New Urbanism and Markets: A Delicate Balance

Though I share many of author Steven Greenhut’s opinions on modern urban planning and the need to curb the rampant abuse of eminent domain, I have been mildly critical of his recent writings on New Urbanism (see here). In short, I think that he has shown a tendency to blur the distinction between New Urbanism (a movement advocating a return to traditional urban forms and architecture styles) and Smart Growth (a movement aimed at using all manner of intrusive, anti-market, and often counterproductive policy mechanisms to produce radical changes in development patterns and, ultimately, human behavior). While there are common goals between the two movements, New Urbanists tend to be at least marginally more receptive to the use of markets to achieve their goals. Smart growth advocates, by contrast, may support a cherry-picked set of specific market-based policies, but then augment them with all sorts of coercive, anti-market policy prescriptions, such as urban growth boundaries and open space preservation schemes. In my opinion, Smart Growthers distrust markets because they wrongly perceive that the urban sprawl they abhor is the result of unfettered market forces, rather than the inevitable by-product of a market constrained by outdated, Euclidian zoning ordinances and poor planning policies and frameworks. Anyway, with this (arguably subtle) distinction in mind, it was welcome to see Steven Greenhut clarify his sentiments on New Urbanism in Sunday’s Orange County Register:

So are the New Urbanists for more freedom or less freedom? My conclusion: They are for more freedom when it suits their design goals and less freedom when it suits their design goals. No one at the panel talked about property rights, freedom, individualism, etc. Their guiding principles are communitarian. . . . . To the degree New Urbanism is a design movement operating in the free market, I’m for it. No writer has been more vocal in his support for efforts by the city of Anaheim, for instance, to reduce zoning restrictions to allow higher-density construction in the Platinum Triangle. To the degree New Urbanism is defined by subsidies, growth controls and a new regimen of government planning, I’m against it. Beyond the debate over public policy, I question some of the underlying assumptions of the New Urbanists. They say suburbia destroys a sense of community. But I live an interconnected life with work, friends, school, church, family, neighbors, local merchants … in suburbia. Really, New Urbanism is about an aesthetic, and an aesthetic preferred by a high-income academic-minded elite. The [recent Congress of] New Urbanism conference, despite its blather about diversity, had the approximate diversity of the architecture faculty at a major university. . . . . By all means, let’s remove the barriers to New Urbanism so developers can build these types of projects, but let’s not create new barriers that make it harder to build the suburban houses needed to shelter the millions of new residents heading to (or being born in) America in the next 50 years.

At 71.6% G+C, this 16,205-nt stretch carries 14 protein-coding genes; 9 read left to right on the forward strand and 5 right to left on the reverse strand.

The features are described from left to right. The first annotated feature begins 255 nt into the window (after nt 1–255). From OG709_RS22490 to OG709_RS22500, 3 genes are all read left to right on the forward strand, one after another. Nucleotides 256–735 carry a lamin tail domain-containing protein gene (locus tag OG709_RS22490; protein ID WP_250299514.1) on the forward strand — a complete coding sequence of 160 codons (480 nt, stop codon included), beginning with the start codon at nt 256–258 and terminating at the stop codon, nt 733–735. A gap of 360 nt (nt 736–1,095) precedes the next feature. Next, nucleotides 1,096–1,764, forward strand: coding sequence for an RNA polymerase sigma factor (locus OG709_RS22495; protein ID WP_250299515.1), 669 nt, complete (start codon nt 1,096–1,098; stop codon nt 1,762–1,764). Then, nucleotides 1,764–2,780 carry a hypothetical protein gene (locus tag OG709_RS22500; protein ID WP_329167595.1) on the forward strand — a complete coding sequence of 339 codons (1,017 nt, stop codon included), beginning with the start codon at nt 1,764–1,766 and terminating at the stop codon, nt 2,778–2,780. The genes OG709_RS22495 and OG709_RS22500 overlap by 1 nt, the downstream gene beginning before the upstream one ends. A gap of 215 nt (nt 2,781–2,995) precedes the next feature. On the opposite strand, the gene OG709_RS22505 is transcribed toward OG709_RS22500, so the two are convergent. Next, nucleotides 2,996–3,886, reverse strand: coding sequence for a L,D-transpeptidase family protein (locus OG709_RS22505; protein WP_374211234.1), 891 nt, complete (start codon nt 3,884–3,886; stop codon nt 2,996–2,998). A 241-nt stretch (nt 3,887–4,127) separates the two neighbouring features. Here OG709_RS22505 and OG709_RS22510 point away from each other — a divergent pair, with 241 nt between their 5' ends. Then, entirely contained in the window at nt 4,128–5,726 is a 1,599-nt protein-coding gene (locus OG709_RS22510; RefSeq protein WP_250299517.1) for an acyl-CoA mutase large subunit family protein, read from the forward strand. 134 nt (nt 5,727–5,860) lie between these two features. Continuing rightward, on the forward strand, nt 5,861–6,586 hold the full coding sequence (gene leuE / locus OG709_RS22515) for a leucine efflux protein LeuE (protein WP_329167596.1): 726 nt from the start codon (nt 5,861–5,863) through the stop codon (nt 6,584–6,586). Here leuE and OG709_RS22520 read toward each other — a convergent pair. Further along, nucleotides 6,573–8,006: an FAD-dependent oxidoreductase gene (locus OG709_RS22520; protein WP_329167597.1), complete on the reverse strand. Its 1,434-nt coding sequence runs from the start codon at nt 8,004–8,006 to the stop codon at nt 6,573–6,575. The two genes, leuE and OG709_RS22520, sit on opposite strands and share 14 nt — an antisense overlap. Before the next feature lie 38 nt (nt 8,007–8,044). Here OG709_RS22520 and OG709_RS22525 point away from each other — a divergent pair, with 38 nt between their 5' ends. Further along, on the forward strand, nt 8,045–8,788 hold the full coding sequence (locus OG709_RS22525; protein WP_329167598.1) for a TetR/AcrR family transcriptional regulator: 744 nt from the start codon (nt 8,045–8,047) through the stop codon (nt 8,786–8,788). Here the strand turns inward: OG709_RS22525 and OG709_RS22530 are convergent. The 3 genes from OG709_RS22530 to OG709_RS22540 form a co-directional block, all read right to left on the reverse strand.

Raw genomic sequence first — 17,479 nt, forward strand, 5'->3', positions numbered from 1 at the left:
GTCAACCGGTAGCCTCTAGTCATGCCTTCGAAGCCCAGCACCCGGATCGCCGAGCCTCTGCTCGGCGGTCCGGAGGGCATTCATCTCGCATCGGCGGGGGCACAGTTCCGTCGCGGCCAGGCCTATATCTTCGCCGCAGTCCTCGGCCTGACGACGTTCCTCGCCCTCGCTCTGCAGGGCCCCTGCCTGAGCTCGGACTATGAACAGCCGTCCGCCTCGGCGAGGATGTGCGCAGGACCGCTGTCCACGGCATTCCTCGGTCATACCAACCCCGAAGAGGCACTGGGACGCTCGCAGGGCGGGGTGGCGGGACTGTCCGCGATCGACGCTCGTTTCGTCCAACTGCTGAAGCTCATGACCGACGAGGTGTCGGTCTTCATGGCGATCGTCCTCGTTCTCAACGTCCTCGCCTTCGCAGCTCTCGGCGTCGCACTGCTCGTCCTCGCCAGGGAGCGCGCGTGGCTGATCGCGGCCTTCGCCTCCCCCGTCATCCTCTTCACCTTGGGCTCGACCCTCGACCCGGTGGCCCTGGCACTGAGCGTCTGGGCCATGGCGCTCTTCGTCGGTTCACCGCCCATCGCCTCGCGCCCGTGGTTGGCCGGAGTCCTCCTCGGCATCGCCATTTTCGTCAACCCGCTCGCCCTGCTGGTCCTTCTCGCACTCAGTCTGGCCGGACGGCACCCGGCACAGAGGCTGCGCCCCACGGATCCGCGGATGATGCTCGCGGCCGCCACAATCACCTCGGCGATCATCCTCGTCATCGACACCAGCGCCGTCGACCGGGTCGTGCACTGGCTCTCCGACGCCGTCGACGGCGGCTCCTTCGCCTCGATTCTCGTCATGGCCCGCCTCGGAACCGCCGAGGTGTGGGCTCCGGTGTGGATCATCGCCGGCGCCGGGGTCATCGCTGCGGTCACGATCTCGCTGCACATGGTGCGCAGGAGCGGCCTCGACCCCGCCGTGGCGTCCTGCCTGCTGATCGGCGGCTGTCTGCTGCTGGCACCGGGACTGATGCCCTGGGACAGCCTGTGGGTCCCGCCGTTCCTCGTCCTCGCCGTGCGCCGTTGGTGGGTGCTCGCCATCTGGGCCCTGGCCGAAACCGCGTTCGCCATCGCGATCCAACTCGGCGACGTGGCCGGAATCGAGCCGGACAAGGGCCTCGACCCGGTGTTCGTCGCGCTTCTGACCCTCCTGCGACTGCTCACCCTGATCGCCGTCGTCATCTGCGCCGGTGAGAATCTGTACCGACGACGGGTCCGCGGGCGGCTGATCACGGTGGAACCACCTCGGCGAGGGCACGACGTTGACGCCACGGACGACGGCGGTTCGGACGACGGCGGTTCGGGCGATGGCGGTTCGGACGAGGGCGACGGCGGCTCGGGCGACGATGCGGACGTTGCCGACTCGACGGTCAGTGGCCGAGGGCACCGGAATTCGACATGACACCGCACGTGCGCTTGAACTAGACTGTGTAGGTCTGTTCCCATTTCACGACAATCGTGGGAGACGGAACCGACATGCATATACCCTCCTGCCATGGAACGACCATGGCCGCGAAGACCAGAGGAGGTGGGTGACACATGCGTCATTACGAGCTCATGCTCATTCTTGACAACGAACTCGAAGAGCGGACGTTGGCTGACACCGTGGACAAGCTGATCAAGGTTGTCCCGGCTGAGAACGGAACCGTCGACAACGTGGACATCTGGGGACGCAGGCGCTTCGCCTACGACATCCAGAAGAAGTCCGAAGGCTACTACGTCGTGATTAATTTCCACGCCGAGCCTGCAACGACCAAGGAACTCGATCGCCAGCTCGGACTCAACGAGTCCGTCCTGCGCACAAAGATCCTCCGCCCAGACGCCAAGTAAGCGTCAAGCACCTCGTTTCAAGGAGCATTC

Kudos to Greenhut…whether you agree or disagree with his opinion of the philosophical foundation of New Urbanism, he certainly hits the nail on the head with regard to policy. (Via Planetizen)